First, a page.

Using Rsync on Android: Getting Syncopoli talking to the rsync daemon

Syncthing has largely taken the FOSS throne of continuous file synchronization on both servers and desktops. When it comes to my phone, however, I can still see a use for discrete, on-demand file synchronization – at least if changes only appear on one end, be it on the phone or the server. And for that purpose, there is really nothing else to turn to than good ol’ rsync.

Syncopoli seems to be the most up-to-date rsync client on Android, seeing as it’s code has at least been updated within the past year. Even though I believe I know how the basics of rsync on the command line, Syncopoli is not the most intuitive of mobile apps and presents some special problems. In the following I will detail both setting up the rsync daemon on the server and getting a Syncopoli setup that matches the server.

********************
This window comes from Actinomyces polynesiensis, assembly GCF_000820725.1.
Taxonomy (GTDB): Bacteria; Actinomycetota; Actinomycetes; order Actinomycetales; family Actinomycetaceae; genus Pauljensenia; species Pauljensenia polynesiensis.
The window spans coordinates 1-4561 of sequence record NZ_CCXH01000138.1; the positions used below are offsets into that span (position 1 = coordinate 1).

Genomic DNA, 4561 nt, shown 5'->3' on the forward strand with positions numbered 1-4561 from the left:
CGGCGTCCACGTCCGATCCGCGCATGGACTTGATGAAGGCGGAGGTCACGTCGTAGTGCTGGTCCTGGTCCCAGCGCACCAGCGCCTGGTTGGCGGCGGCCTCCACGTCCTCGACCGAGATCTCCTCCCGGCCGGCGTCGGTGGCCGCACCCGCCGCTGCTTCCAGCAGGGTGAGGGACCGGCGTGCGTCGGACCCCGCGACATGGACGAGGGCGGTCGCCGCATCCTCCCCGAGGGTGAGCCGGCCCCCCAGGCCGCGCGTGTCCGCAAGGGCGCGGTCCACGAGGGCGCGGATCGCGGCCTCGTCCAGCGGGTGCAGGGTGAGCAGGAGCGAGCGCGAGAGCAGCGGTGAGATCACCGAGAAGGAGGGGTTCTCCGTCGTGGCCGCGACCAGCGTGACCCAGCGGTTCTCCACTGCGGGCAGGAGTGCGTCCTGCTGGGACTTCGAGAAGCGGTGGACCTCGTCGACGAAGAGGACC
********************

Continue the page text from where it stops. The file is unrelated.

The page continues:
This initial setup will use an unencrypted rsync protocol because there were enough things that could go wrong and few enough debugging tools without adding encryption and keys into the mix. Hopefully, I will get on to switching to an SSH-based setup later but seeing as I’m only using it to sync publicly available mp3 files, I’m not too concerned. It does however call for the following…

Disclaimer: This is not a privacy focused setup. The files I’m syncing are not considered private in any way. I’m happy for the world to see that I’m downloading a new episode of Newshour and even – should the worst come to the worst – to share said episode with the world. It is, however, concerned with security. Nobody should be able to upload anything to my server. Nobody should be able to take over my server using rsyncd as a wedge.